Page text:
Money & Banking

Merger with SBI will create a strong bank, says State Bank of Patiala MD

Shishir Sinha | Updated on November 27, 2017

SA RAMESH RANGAN, MD, State Bank of Patiala

‘It’s easier to merge an unlisted entity’



Bank consolidation is once again in focus and there are strong indications that State Bank of Patiala could be the first one to be merged with its parent, the State Bank of India (SBI). In an interaction with BusinessLine, SA Ramesh Rangan, Managing Director of State Bank of Patiala, spoke about the bank’s merger plans, balance sheet, bad debts and other issues. Edited excerpts:



What is the current status of the bank’s merger plans?

Right now there are five associate banks or subsidiaries of SBI, (State Bank of Hyderabad, State Bank of Mysore, State Bank of Travancore, State Bank of Bikaner & Jaipur and State Bank of Patiala). Of these, three are public-owned, while two (Hyderabad and Patiala) are fully owned by SBI.

Merger is very much in the offing now. It was not so about six months ago. The reason why it (merger) is done over a staggered period is the need for capital by the parent bank as well as by its associates. We also have to bring in capital. Obviously, a merger will take place only if there is value.

Basically, our bank, along with SBI, is trying to strengthen the internal balance sheets, after which a merger will definitely take place at an appropriate time. I personally believe that the merger will create a strong bank. But, for that, the arms of the bank need to be made stronger, which is what we are doing now.

Last year, SBI infused capital in our bank so that when it is eventually merged it will be good for both the organisations.

What is the time line for the merger?

My Chairperson has already gone on record to say that one bank will probably be merged this financial year.

Will that be the State Bank of Patiala?

Not necessarily. We have not been told about that. It could be one of those (five) banks and could even be one of the listed ones.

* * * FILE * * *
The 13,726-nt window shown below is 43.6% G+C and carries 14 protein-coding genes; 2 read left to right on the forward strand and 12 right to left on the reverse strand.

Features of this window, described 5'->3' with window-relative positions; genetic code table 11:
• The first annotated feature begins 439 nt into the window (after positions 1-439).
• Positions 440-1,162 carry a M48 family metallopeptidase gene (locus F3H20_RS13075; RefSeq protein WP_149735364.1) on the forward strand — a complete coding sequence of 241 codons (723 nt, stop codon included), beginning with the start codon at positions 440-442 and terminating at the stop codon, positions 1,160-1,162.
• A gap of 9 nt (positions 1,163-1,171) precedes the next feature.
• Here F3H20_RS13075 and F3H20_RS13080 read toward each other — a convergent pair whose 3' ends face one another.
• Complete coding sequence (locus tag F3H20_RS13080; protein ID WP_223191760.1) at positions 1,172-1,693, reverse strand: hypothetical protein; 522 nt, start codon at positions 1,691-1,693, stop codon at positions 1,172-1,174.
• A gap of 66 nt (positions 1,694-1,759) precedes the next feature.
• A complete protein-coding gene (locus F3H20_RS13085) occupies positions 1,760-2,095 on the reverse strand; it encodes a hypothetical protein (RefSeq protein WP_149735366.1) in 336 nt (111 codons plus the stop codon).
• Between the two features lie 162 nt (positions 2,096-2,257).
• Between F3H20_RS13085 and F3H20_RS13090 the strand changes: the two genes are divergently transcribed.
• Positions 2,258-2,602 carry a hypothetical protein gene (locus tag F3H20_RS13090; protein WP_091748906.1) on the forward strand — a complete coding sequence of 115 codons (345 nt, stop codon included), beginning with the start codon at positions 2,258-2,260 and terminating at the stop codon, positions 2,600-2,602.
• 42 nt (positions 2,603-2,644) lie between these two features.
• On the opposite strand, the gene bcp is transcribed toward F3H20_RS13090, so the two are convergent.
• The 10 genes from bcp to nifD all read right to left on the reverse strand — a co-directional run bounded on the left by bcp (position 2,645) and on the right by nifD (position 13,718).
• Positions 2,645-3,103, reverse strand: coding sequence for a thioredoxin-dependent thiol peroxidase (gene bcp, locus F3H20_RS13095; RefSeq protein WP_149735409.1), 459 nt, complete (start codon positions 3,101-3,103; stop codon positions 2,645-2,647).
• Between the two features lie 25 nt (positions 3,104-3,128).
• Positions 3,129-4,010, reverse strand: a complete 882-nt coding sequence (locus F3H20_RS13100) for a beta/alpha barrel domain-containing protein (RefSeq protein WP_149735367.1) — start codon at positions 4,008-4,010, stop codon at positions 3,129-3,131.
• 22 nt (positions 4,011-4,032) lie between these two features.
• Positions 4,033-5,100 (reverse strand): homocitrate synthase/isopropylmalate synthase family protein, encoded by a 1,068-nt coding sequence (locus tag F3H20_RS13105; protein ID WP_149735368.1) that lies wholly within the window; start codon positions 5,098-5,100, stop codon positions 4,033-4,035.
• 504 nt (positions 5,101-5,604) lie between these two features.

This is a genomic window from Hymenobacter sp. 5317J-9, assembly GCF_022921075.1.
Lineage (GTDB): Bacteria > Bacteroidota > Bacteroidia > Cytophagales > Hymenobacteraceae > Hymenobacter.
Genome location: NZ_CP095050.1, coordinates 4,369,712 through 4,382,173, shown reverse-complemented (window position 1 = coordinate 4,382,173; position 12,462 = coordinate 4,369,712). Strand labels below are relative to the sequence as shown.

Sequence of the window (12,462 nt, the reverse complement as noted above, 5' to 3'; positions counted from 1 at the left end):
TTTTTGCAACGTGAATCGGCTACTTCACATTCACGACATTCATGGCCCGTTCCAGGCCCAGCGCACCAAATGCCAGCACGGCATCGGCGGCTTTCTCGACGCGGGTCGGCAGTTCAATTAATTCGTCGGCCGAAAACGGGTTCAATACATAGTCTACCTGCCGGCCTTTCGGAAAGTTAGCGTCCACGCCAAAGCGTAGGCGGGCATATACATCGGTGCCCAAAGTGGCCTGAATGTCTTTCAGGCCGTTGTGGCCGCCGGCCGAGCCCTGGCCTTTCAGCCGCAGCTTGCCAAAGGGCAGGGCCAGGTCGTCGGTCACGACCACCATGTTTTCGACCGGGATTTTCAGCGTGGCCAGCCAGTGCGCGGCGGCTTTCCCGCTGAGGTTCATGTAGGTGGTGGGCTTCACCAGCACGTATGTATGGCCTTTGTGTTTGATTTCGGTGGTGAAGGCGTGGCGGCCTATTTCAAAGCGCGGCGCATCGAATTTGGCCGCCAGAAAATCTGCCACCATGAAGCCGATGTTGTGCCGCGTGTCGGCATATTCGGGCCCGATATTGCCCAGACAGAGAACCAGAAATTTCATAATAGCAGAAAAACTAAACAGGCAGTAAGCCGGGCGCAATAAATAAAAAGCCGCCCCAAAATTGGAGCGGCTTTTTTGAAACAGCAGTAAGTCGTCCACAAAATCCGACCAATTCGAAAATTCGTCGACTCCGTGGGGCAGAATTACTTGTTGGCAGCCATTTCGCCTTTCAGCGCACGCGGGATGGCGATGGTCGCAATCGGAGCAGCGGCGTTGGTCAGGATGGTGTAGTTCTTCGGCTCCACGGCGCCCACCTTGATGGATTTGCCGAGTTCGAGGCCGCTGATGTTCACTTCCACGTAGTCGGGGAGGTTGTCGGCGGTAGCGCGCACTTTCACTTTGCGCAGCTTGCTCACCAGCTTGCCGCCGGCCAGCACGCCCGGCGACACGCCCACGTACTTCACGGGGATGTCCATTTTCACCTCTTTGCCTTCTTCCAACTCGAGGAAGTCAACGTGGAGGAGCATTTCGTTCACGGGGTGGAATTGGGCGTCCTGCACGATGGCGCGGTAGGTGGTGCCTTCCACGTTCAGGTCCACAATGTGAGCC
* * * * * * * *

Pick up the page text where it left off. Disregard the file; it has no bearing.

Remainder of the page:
Are there any plans of your bank going public?

If the question of merger arises, listing will not be required.

But won’t listing help in discovering the real value?

I do appreciate what you say. But, right now, even if the capital market is looking up or booming, it would be easier to merge a bank that does not have public holding.

Otherwise, I will have to go for open offer. May be, it is ideal to keep two of these banks unlisted.

What is the current status of your balance sheet?

State Bank of Patiala had a tough time last year as we had a lot of slippages.

Though slippages continue across the banking sector, over the past three quarters we have strengthened our numbers to a reasonable extent.

My return on equity this quarter should be in the 0.5-0.6 per cent range. This is not very good, but by Indian bank standards I do not see it as too bad either.

Our NPAs (non-performing assets) or bad debts are likely to reach the end of the tunnel. Also, we see some light in the economic scene.

There is some simplification in government procedures, environmental clearances, etc.

Hopefully, these should put the power and road sectors back on track, which is where most of the NPAs are originating.

You are known as a Punjab-based bank. The State has a large number of MSMEs and the sector is facing a tough time because of the economic situation and not getting payments in time from large industries. What is the NPA situation in Punjab?

In Punjab, except in the Ludhiana belt where steel manufacturers are facing some problems, the MSME (micro, small and medium enterprises) sector, especially textile manufacturers, rice millers, rice sellers and food processors are doing reasonably well.

What is the situation on the NPA front?

Our NPA level in the last quarter was around 4.8 per cent, which is really high. I am talking about gross NPAs.

We are likely to prune this down by around 50 basis points this quarter. It will be a combination of recovery and sale of assets.

Published on July 30, 2014

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